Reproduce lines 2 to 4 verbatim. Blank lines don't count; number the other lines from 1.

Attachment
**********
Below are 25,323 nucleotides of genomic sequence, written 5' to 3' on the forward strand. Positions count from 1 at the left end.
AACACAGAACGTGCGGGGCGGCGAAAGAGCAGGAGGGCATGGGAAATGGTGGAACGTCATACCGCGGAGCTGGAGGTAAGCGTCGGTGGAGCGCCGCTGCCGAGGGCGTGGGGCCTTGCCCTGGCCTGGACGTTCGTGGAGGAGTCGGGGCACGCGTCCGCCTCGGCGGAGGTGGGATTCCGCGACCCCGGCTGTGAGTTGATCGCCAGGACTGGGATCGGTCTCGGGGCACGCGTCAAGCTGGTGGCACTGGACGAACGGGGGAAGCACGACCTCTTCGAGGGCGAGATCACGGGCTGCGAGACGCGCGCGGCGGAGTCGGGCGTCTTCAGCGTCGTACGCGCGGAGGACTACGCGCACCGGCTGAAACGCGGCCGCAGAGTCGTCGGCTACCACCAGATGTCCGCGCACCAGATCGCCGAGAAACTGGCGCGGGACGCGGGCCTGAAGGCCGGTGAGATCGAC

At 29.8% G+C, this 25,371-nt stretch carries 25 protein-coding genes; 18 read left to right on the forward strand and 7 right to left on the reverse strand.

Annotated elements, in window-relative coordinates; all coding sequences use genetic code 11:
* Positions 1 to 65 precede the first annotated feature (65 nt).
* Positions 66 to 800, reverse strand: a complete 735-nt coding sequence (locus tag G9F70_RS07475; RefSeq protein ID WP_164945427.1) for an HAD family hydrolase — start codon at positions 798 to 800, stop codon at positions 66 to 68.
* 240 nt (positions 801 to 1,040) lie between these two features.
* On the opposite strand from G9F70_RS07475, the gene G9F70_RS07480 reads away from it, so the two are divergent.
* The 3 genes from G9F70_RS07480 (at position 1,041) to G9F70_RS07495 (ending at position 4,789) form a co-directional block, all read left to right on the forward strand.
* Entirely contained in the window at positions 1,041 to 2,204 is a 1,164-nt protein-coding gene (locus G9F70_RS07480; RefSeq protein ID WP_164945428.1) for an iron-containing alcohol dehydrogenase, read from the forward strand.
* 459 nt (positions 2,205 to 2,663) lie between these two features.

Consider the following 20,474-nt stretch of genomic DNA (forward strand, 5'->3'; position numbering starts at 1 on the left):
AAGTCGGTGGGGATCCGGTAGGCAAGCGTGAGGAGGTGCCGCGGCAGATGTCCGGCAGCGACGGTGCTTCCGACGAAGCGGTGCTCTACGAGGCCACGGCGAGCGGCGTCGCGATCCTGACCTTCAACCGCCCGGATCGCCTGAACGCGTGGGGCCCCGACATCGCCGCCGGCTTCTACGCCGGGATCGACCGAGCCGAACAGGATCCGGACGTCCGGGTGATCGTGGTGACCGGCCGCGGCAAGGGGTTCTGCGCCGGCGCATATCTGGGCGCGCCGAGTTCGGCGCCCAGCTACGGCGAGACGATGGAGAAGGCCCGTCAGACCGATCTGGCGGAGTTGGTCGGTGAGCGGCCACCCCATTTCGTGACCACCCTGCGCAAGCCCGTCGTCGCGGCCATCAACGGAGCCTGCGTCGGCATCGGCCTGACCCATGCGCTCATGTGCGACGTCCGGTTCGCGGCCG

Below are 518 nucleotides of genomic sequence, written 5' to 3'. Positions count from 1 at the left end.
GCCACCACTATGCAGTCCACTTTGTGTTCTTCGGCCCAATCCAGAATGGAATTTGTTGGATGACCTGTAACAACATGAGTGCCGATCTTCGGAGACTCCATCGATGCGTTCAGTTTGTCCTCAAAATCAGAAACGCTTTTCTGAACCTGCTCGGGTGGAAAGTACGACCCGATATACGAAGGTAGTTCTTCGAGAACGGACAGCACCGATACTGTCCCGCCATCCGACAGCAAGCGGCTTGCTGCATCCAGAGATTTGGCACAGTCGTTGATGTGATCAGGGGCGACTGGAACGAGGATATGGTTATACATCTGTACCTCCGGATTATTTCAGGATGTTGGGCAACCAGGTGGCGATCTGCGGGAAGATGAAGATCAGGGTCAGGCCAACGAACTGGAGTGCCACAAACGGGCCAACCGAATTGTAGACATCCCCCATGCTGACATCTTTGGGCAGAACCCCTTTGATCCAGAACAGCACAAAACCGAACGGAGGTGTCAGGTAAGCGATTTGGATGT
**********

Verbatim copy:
AACACAGAACGTGCGGGGCGGCGAAAGAGCAGGAGGGCATGGGAAATGGTGGAACGTCATACCGCGGAGCTGGAGGTAAGCGTCGGTGGAGCGCCGCTGCCGAGGGCGTGGGGCCTTGCCCTGGCCTGGACGTTCGTGGAGGAGTCGGGGCACGCGTCCGCCTCGGCGGAGGTGGGATTCCGCGACCCCGGCTGTGAGTTGATCGCCAGGACTGGGATCGGTCTCGGGGCACGCGTCAAGCTGGTGGCACTGGACGAACGGGGGAAGCACGACCTCTTCGAGGGCGAGATCACGGGCTGCGAGACGCGCGCGGCGGAGTCGGGCGTCTTCAGCGTCGTACGCGCGGAGGACTACGCGCACCGGCTGAAACGCGGCCGCAGAGTCGTCGGCTACCACCAGATGTCCGCGCACCAGATCGCCGAGAAACTGGCGCGGGACGCGGGCCTGAAGGCCGGTGAGATCGAC

At 29.8% G+C, this 25,371-nt stretch carries 25 protein-coding genes; 18 read left to right on the forward strand and 7 right to left on the reverse strand.

Annotated elements, in window-relative coordinates; all coding sequences use genetic code 11: